DePaul University has pledged to give more to those students who, at one point, have been willing to sacrifice it all.
While most 18-year-olds leave home for the first time to begin their lives as freshman, a growing number—a cross-section who also leave for four years or more—takes flight after high school graduation to pursue the duty of defending America's freedom. It's those who return from their U.S. Military service to earn degrees at DePaul that the school's officials are vowing to better serve.
DePaul’s president, Rev. Dennis Holtschneider, signed a pledge Sept. 27 at a “Valuing Veterans: How Our Campuses Can Better Serve Those Who Have Served” event held at the University Club of Chicago.
The document outlines three key components of how universities can better accommodate this special breed of scholar—Enhancing student veteran outreach and recognition, providing transition services, and establishing support policies and procedures.
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Within the components is a commitment to dedicate space for student veterans that will let them run student organizations unique to their needs. The document also focuses on the need to acquaint school resources with opportunities for veteran employment, as well as create an understanding between student veterans and staff.
DePaul's student veteran union president, Dennis Trejo, was among those at the Valuing Veterans event. A senior accounting manager and U.S. Navy active reservist, he sat in on a panel discussion that addressed the university's services for veterans.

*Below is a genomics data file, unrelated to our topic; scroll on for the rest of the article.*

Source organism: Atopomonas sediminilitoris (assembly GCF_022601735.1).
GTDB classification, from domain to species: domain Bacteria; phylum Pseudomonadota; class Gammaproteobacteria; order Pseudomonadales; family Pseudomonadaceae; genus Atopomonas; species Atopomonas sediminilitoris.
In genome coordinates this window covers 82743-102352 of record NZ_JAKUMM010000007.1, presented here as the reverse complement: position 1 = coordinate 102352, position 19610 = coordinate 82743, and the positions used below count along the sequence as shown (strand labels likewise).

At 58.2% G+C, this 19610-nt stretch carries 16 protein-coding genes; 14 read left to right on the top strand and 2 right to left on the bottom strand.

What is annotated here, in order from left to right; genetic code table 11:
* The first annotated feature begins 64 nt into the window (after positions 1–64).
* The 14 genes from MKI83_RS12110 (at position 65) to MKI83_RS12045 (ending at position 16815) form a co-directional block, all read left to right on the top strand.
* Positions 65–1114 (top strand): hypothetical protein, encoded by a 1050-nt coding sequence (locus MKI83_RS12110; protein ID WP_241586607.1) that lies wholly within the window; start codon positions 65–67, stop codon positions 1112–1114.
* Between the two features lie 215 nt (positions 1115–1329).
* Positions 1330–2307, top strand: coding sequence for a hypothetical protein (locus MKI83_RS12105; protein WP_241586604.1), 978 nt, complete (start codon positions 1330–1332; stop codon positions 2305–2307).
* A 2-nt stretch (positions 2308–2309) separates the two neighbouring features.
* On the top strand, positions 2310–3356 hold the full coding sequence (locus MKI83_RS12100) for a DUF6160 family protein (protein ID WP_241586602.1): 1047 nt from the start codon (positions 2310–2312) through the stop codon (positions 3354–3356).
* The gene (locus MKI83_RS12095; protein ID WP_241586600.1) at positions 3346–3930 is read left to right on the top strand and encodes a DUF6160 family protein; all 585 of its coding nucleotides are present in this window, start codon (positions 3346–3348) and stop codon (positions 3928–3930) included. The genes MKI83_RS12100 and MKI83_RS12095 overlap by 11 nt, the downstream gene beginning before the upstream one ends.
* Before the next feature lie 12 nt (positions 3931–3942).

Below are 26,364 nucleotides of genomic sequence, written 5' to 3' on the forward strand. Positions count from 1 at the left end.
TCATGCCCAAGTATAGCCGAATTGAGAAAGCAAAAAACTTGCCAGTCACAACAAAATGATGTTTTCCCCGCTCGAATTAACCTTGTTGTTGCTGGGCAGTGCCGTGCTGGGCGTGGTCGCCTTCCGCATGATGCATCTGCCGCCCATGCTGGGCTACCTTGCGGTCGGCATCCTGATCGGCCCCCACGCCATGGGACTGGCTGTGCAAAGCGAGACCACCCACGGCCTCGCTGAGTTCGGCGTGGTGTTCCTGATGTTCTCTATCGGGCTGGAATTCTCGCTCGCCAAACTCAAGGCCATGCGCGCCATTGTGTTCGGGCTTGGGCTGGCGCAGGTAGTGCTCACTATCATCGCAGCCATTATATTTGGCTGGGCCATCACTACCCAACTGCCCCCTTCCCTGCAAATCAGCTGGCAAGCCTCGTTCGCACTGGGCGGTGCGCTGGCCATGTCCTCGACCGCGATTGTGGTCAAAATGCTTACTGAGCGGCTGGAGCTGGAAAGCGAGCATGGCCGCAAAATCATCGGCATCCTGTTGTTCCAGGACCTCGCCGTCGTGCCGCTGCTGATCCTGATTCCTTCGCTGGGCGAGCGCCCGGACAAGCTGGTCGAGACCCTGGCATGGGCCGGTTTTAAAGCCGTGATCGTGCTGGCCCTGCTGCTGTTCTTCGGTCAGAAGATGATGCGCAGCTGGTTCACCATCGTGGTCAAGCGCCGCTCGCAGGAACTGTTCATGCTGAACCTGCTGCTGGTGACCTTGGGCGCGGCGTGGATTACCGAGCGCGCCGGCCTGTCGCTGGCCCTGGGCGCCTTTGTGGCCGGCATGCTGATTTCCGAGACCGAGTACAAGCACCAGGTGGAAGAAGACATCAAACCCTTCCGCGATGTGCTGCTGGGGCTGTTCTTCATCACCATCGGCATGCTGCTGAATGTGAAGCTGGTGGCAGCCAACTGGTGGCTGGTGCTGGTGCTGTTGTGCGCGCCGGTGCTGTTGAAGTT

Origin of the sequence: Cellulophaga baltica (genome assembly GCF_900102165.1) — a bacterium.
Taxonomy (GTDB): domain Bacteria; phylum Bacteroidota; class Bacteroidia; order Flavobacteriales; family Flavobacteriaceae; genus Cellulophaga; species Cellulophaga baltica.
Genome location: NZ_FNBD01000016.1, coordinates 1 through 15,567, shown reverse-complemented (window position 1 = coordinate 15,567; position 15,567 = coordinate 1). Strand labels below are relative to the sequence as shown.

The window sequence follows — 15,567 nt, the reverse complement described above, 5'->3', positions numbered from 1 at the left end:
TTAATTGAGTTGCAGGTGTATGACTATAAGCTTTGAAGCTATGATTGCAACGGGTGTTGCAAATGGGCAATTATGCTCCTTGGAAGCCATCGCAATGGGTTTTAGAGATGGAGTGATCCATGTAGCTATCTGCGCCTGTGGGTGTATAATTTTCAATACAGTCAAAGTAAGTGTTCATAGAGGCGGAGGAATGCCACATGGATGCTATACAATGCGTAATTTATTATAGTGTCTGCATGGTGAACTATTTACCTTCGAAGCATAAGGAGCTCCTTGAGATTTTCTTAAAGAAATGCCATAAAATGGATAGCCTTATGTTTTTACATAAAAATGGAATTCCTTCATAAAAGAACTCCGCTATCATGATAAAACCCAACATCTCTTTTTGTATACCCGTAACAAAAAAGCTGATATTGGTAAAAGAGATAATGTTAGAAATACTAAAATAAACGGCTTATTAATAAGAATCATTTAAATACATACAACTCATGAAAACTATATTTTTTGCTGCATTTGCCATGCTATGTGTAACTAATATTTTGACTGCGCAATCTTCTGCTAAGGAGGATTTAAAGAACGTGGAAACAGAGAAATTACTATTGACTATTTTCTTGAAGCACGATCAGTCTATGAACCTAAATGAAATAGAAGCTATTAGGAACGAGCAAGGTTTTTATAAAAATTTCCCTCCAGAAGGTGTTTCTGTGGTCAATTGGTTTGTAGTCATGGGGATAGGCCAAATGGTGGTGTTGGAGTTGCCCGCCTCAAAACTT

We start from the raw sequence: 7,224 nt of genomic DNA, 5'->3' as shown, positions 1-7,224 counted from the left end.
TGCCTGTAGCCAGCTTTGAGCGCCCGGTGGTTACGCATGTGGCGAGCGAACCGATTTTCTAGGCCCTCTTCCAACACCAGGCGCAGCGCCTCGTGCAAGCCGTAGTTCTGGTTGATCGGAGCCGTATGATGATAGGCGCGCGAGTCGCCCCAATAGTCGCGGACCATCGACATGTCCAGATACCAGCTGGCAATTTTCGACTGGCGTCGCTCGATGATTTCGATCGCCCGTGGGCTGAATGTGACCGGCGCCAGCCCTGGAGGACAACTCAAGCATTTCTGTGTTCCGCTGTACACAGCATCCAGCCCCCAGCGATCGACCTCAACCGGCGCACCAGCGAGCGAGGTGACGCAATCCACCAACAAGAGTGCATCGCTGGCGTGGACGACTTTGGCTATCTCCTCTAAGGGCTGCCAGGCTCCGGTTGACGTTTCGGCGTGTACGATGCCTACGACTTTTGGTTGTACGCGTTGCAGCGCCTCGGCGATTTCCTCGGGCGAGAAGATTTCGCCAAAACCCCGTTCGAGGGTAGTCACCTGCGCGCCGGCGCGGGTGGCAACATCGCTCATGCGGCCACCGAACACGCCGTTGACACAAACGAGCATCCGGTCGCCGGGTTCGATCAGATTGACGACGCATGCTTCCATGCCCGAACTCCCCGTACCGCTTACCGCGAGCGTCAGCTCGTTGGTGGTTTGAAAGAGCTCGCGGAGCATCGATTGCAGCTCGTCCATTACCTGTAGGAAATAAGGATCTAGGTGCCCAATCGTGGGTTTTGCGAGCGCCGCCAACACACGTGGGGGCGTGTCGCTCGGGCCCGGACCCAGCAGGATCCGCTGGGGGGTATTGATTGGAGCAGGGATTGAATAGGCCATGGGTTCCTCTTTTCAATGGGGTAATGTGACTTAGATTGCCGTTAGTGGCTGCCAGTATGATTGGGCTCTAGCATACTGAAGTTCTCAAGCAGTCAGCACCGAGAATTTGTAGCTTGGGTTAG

“Understanding that there are certain needs for veterans and adding that human element of compassion by departments all over the university speaks strongly to the faculty here,” he said.
Recent improvements made to the Servicemen's Readjustment Act—known more commonly as the G.I. Bill—have made it easier than ever for veterans to attend school, officials have said. But the reality is transitioning to that new lifestyle is never simple.
Veterans return home with a different perspective on attending school, going to work and living life all together. And universities' acceptance of Veterans Affairs benefits doesn't always cut it, officials said, leading them, as well as representatives from dozens of other Illinois schools, to sign the Valuing Veterans pledge.
Having recently returned from deployment to the Middle East, Trejo said he understands first-hand the challenges his fellow veterans face when acclimating to a university setting.
Trejo added that expanding opportunities and speaking out for the betterment of services for veterans is a growing trend.
DePaul staff members recognize that, “in the wake of troops coming home, it is important for them to feel better about being at this university,” he said.